Co-author Ashley Atwood*

Apache Corporation v. Castex Offshore Inc. et al, answers the question, What constitutes willful misconduct in oil field operations? This was a breach of contract suit involving operator Apache and non-operator Castex.

In the exculpatory clause of the model form JOA, the operator can be liable only in the event of gross negligence or willful misconduct. In considering willful misconduct, under both the Texas and Louisiana definitions of “willfulness”, intent to cause harm is not required.

The question is whether the evidence establishes that a defendant-operator intentionally or deliberately engaged in improper behavior or mismanagement, without regard for the consequences of his acts or omissions.

Severe overspending, breaching company policy, and failing to timely notify the other party DO (THIS IS THE CORRECTION) meet the standard.  The existence of better decisions and routes to take do not create an inference of willful misconduct. A company selling its own assets only offers a scintilla of evidence that the company doesn’t care about the consequences of its actions.  The opinion has plenty of detail about the facts behind the decision.

The facts

Apache was operator under several agreements: (1) the “Belle Isle Agreement”, to expand a natural gas facility; (2) the “Potomac Agreement”, for the drilling of a well; and (3) the “Apache Contracts” (which we will not discuss).

Apache sued Castex for failure to pay its proportionate share of costs. Castex countersued alleging that Apache’s mismanagement caused gross overspending at Belle Isle and irreversible damage to the reservoir at Potomac. The jury found in favor of Castex and awarded $62 million. The appeals court reduced the judgment to $13.5 million.

Belle Isle Agreement

This was not a JOA but the parties used the willful misconduct standard. Apache’s outside engineering firm hired and fired numerous project managers who were underqualified and inexperienced. There was objective proof that one such manager was aware of the cost overruns for months but failed to act, having the attitude money was no object throughout the process, and knowingly misrepresented the amount he planned on spending.

For example, an AFE for $16.9 million was followed by a supplemental AFE for $37.7 million, and a second supplemental AFE for $78.5 million. Total AFE’s were $102 million by the time the project was completed.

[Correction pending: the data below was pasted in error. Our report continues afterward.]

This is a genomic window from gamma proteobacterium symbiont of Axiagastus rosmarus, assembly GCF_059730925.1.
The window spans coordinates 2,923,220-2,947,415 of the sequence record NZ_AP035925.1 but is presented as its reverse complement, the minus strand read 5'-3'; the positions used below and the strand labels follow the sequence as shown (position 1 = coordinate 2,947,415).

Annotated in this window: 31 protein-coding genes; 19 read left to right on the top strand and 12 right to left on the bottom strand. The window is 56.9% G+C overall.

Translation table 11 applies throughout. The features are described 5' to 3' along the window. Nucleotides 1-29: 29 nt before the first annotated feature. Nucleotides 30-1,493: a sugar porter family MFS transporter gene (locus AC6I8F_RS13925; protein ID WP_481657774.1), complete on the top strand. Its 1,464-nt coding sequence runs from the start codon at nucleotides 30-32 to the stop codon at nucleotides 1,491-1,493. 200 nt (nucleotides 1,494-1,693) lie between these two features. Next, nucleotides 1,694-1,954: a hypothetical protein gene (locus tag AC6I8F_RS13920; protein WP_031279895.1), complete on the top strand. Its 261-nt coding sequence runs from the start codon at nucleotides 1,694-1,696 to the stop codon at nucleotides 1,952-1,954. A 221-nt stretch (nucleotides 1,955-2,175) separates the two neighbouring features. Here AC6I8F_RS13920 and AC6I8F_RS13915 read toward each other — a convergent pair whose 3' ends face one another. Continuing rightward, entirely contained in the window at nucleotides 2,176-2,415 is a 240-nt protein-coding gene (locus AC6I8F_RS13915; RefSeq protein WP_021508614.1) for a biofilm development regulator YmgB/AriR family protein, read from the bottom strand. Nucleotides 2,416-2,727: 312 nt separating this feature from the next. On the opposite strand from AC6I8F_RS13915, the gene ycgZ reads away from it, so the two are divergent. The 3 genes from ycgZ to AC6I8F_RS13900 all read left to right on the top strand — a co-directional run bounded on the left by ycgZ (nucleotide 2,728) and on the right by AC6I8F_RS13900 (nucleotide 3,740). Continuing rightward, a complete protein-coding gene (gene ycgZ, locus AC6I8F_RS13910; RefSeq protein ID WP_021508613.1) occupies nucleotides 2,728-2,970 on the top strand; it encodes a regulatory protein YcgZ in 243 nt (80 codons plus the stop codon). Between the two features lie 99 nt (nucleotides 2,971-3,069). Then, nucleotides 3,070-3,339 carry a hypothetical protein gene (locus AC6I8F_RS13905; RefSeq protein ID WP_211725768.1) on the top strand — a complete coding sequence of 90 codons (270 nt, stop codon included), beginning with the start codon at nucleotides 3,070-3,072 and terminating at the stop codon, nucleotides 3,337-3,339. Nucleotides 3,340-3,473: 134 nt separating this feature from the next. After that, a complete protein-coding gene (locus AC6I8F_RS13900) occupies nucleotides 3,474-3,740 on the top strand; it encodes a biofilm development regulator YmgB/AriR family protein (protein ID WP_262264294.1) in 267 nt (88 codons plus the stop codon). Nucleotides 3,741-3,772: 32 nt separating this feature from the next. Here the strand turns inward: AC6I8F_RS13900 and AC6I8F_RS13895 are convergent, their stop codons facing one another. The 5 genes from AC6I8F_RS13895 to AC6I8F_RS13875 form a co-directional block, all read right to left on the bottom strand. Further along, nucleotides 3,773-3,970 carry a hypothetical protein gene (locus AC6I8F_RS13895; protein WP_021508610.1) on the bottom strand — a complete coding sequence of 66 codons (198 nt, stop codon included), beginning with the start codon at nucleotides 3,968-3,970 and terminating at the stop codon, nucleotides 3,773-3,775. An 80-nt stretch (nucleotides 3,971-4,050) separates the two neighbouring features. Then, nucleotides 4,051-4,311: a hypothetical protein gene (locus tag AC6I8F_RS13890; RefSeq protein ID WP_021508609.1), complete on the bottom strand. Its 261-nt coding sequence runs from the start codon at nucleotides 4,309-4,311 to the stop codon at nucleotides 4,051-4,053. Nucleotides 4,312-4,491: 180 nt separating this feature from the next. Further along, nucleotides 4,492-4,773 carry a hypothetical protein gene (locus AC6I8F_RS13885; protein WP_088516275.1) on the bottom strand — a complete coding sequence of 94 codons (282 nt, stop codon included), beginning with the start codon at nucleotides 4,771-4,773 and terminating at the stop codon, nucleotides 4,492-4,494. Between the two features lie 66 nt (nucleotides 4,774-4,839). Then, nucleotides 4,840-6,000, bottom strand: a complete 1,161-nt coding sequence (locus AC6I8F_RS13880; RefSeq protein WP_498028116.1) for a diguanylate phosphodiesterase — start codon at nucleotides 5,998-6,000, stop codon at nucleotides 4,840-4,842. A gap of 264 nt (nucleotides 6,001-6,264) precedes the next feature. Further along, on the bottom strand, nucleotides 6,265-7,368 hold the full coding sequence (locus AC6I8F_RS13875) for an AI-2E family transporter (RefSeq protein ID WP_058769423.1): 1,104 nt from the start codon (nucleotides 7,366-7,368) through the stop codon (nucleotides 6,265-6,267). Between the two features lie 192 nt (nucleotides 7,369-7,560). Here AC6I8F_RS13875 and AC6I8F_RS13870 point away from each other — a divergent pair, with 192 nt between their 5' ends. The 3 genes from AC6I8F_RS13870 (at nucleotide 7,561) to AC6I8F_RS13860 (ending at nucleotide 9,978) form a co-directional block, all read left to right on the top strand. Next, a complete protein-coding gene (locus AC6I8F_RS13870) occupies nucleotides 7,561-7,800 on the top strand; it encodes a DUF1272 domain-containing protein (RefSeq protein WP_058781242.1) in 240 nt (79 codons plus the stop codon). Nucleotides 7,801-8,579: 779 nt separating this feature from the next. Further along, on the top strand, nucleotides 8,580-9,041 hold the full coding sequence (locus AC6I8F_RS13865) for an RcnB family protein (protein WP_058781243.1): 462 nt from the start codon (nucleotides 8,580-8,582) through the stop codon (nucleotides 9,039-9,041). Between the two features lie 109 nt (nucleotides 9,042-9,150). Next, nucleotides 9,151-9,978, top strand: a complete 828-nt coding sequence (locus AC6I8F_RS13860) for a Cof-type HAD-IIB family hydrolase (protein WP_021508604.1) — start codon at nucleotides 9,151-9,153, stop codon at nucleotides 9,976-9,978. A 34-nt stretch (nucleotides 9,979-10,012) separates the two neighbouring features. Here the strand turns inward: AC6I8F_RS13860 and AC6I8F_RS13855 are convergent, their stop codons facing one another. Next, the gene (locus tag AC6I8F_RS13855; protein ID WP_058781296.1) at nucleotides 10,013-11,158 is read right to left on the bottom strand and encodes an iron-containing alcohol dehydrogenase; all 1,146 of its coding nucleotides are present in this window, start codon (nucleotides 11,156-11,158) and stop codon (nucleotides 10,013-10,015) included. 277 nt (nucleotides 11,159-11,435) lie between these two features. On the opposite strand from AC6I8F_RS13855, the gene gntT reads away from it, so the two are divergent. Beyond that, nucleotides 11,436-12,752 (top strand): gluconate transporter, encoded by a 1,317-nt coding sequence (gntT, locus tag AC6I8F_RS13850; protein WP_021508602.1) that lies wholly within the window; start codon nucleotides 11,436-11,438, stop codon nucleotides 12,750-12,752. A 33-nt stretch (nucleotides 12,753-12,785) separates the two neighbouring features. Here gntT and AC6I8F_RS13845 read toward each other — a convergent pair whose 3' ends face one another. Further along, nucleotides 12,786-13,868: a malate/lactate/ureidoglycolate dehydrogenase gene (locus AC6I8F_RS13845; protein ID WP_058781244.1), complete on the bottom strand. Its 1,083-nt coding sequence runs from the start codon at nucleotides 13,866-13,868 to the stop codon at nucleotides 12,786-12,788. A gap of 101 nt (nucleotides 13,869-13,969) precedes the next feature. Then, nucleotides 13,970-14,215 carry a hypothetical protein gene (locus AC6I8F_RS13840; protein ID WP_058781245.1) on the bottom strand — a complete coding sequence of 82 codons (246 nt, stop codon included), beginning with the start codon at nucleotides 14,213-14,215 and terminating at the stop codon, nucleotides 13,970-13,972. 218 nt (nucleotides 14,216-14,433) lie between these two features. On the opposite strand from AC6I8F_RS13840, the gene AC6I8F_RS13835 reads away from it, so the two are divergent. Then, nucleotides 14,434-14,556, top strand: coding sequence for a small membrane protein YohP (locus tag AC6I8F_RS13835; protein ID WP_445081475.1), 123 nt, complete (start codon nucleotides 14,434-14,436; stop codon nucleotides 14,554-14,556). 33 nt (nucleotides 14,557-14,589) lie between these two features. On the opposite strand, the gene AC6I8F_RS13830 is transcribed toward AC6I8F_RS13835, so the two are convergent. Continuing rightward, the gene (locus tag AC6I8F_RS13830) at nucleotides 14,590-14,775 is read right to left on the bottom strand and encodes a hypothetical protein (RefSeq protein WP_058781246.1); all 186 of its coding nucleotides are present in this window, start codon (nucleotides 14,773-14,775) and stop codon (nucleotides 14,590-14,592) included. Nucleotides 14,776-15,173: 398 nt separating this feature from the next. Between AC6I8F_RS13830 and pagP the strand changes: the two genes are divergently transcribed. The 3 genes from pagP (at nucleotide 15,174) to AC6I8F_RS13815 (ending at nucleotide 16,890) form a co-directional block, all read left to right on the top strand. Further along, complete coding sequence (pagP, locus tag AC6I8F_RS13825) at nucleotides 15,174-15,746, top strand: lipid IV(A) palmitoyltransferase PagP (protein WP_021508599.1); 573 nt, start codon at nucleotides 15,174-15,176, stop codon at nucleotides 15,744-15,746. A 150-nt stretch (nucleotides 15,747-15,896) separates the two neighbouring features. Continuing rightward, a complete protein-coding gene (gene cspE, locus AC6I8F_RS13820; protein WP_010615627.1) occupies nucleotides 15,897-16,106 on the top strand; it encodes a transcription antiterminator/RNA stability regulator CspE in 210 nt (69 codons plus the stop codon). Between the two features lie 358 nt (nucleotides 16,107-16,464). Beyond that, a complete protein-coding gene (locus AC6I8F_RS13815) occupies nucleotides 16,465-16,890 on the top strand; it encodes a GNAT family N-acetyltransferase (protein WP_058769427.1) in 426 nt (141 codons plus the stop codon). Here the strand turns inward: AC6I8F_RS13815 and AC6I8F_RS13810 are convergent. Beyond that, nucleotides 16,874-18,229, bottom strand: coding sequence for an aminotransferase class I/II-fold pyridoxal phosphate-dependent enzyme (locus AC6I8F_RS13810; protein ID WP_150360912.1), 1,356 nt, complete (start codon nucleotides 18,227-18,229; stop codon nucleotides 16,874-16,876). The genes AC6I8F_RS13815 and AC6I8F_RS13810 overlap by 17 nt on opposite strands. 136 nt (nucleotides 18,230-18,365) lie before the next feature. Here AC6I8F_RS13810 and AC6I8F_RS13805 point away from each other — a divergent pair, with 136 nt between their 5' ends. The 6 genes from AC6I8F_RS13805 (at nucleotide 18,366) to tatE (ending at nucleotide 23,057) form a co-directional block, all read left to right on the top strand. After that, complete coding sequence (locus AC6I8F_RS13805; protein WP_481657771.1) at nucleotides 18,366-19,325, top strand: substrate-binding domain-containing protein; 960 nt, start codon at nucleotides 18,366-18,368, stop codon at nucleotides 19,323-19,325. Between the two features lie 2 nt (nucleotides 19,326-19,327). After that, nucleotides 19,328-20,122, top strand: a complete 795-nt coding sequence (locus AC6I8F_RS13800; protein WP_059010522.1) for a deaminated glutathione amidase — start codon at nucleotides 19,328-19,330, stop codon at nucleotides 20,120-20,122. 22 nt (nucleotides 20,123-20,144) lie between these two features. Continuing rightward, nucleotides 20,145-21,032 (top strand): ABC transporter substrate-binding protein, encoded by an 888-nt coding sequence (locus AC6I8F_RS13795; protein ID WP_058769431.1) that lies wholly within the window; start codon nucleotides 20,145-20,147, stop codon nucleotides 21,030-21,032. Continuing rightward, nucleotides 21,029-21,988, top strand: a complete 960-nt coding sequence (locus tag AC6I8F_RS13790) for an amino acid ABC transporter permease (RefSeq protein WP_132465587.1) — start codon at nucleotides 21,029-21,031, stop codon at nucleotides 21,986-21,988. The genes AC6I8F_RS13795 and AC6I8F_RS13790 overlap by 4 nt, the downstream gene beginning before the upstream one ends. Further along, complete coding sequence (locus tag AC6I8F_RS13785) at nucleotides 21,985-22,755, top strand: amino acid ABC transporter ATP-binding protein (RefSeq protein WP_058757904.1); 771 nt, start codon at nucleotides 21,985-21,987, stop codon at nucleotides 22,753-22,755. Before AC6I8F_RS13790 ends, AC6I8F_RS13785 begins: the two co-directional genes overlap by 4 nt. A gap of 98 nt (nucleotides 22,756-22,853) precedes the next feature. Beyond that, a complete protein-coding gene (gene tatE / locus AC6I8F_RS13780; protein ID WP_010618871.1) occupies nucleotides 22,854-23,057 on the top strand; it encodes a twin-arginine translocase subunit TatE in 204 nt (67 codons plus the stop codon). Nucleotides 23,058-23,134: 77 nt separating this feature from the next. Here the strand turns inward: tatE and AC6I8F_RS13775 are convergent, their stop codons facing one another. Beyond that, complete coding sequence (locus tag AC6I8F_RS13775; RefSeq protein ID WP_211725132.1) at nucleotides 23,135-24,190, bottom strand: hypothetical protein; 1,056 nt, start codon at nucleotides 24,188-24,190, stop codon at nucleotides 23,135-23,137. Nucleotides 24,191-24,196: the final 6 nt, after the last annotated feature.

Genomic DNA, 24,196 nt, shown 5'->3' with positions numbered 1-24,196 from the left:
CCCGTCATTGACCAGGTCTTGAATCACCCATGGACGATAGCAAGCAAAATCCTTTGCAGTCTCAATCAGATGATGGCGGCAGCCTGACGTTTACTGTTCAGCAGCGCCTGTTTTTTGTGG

Apache claimed that the cost overruns were ordinary negligence at most (with a whiff of stupidity) and asserted the legal maxim that “no sane company would purposefully increase its own costs”. The jury found Apache failed to comply with the Belle Isle Facility Agreement as a result of willful misconduct, awarding $5.5 million in damages.

Relying on Mo- Vac Serv. Co. v. Escobedo, (from the Texas Supreme Court) the appeals court turned to the ordinary meaning of willful misconduct since there is no technical legal definition. Relying on the Oxford dictionary definitions of “willful” and “misconduct,” the court set this standard: “A plaintiff can show that a defendant is liable for willful misconduct if the evidence establishes that the defendant intentionally or deliberately engaged in improper behavior or mismanagement, without regard for the consequences of his acts or omissions.”

Potomac Agreement

This dispute was over Apache’s alleged mismanagement in failing to set liners which would have protected gas reserves from the influx of water that crippled the profitability of the project. Castex sought damages for its share of drilling cost overruns and watered-out gas reserves.

Here, the appellate court found that evidence of willful misconduct was not legally sufficient to show “that Apache knew, but did not care, that it was mismanaging the drilling operation.”  The main consideration was that Apache took actions that showed it did care. The $52 million damage award was reversed.

This choice of law under this agreement was Louisiana. The predominant understanding of willfulness in Louisiana describes a degree of fault that falls short of intent to do wrong. The sufficiency of evidence standard is the same as in Texas (so says this Texas court).

Your musical interlude just in time for Memorial Day.

*Ashley is a 2L st SMU law school and a Gray Reed summer intern.